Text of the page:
On March 27, 2020, President Trump signed the Coronavirus Aid, Relief and Economic Security Act (the “CARES Act”), which includes assistance for workers, families and businesses, support for the health care system to fight COVID-19, and programs to stabilize the economy. The CARES Act also contains several provisions related to retirement plans and other employee benefit programs. This advisory provides an overview of those provisions.
Retirement Plan Provisions
The CARES Act waives the 10 percent early withdrawal penalty for distributions of up to $100,000 from qualified retirement plans and IRAs, including 401(k) plans. The amount distributed may be repaid at any time over a three-year period. If it is not repaid, the distribution can be included in income over three tax years, beginning with the tax year in which the distribution was received. The distribution is available to an individual who has been diagnosed with SARS-CoV-2 or COVID-19 by a test approved by the CDC, has a spouse or dependent who has been diagnosed by such a test or experiences adverse financial consequences resulting from being quarantined, furloughed, laid off or reduced working hours or is unable to work because of lack of child care. As of March 30, the distribution is not available to individuals who continue to work with a reduced salary; however, the Secretary of Treasury has authority to expand the list of individuals to whom the distribution is available.
Increased Loan Limits and Relief for Loan Payments
The CARES Act increases the dollar amount available for participant loans from $50,000 to $100,000 and increases the percentage available from 50 percent to 100 percent of the participant’s account balance or accrued benefit for a period of 180 days. If a loan payment is due between March 27, 2020, and December 31, 2020, the payment may be delayed for one year from the original due date. Future loan repayments must be adjusted to reflect the delay and the corresponding accrued interest. The one-year delay will be disregarded for purposes of the five-year loan repayment period that is normally required. These special loan provisions apply to the same individuals who are eligible for the penalty-free withdrawals described above.
Required Minimum Distributions
The CARES Act provides a one-year delay for required minimum distributions (RMDs) from defined contribution plans (e.g. 401(k) and profit sharing plans), 403(b) plans, 457(b) plans and IRAs. The delay applies to 2019 RMDs that must be distributed by April 1, 2020, and to RMDs that must be distributed during 2020. If an RMD has already been received in 2020, the amount may be rolled over to an IRA or qualified retirement plan.
Delayed Due Date for Plan Amendments
Amendments required by the CARES Act do not need to be adopted until the end of the 2022 plan year. In the meantime, the qualified retirement plan must be administered as if the amendment in in effect. The Secretary of Treasury has the authority to delay the amendment deadline for the CARES Act. Note that, unless the deadline is delayed, this deadline is the same deadline that applies for amendments required by the SECURE Act.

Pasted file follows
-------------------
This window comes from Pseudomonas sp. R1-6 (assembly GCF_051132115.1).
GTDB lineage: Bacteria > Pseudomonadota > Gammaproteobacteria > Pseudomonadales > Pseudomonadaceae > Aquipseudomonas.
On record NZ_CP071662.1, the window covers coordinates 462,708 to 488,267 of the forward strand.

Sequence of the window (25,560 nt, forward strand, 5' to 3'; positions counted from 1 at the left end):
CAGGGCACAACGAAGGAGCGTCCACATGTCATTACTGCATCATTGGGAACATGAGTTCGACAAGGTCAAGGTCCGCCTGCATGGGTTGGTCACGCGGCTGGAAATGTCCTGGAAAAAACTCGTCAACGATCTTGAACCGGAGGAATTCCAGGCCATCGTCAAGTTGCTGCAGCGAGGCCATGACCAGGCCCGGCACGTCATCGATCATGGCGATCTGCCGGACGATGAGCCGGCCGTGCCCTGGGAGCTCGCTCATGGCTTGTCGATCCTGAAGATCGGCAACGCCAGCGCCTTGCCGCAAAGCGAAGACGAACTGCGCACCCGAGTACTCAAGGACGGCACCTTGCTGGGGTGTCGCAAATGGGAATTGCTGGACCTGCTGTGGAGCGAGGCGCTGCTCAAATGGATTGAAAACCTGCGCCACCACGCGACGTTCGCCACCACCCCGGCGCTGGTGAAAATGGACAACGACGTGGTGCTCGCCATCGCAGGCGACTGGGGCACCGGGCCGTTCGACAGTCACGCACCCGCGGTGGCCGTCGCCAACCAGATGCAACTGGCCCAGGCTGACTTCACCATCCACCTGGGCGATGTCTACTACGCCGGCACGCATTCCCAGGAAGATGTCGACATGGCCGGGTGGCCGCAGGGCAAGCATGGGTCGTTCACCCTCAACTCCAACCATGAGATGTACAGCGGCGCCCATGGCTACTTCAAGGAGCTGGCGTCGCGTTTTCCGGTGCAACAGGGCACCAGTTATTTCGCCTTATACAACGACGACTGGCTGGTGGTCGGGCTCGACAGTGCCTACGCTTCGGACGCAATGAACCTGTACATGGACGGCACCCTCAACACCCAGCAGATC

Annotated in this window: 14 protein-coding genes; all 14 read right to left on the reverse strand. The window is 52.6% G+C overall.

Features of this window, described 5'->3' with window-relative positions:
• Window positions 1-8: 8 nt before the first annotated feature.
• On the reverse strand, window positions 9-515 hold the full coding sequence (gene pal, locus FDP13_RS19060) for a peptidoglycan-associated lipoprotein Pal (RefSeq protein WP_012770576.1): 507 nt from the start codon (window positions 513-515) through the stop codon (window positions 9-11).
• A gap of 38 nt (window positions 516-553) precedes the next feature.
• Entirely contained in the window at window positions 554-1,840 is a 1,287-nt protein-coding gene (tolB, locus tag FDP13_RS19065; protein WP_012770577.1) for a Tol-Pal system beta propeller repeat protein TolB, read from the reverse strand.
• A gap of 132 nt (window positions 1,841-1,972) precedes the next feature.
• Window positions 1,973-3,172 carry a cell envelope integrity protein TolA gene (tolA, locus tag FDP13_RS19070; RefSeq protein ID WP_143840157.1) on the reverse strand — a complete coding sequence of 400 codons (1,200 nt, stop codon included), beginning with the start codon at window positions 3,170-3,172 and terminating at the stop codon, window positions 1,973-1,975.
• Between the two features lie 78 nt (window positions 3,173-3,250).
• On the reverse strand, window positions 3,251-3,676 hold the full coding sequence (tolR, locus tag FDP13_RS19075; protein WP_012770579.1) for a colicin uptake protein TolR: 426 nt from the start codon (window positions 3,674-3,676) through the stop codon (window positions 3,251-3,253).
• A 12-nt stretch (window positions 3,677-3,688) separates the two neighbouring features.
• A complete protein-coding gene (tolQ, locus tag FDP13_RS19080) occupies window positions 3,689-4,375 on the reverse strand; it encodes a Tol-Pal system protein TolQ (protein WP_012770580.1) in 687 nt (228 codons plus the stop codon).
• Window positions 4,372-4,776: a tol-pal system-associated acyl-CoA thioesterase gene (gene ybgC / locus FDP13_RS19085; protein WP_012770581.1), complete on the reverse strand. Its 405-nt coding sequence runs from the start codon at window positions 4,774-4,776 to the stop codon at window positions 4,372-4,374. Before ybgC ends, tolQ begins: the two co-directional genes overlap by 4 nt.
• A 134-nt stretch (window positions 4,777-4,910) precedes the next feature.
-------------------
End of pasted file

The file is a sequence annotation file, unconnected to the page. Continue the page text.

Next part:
Delayed Minimum Funding
The CARES Act delays minimum funding contributions for defined benefit plans, including quarterly contributions, until January 1, 2021. Each minimum funding contribution must be adjusted for interest using the plan’s interest rate for the period of the delay.
Filing and Contribution Deadlines
The CARES Act expands the Department of Labor’s authority to postpone certain filing deadlines by up to one year. Earlier, the IRS extended the tax filing and payment deadlines to July 15, 2020, and clarified that the due date for making 2019 IRA and qualified retirement plan contributions is also extended to July 15, 2020. The IRS has also extended the deadline for amending 403(b) plans from March 31, 2020, to June 30, 2020, and the deadline for defined benefit plans to adopt a pre-approved plan from April 30, 2020, to July 31, 2020.
Health Plans and Other Benefits
For plan years beginning on or before December 31, 2021, a high-deductible health plan can cover telehealth and other remote care services prior to the individual reaching the plan’s deductible. Earlier, the IRS announced that high-deductible health plans could cover COVID-19 testing at no cost to the individual. Covering these expenses will not prevent the individual from contributing to a health savings account.
The CARES Act also repealed the ACA rule that prohibited treating over-the-counter medicines as “qualified medical expenses.” As a result, individuals may be reimbursed for over-the-counter medicines, including those needed for quarantine and social distancing, from their health savings accounts and health flexible spending accounts.
The CARES Act provides an exclusion of up to $5,250 if an employer makes student loans payments on behalf of an employee. The exclusion applies to payments made between March 27, 2020, and December 31, 2020.
If certain conditions are met, eligible employers may be entitled to a refundable credit against their payroll taxes (e.g. Social Security taxes), equal to 50 percent of the first $10,000 in wages per employee, including the value of group health benefits. The credit is available for wages paid after March 12, 2020, and before January 1, 2021. Further, the CARES Act postpones the due date for depositing employer payroll taxes for wages paid in 2020, with half of the deferred amounts due on December 31, 2021, and half due on December 31, 2022.
We expect that further guidance will be needed on many of these provisions. In the meantime, employers should contact their third-party administrators and other advisors to discuss how to implement the provisions of the CARES Act. If you have any questions, please feel free to contact a member of our Compensation Planning & Employee Benefits Group: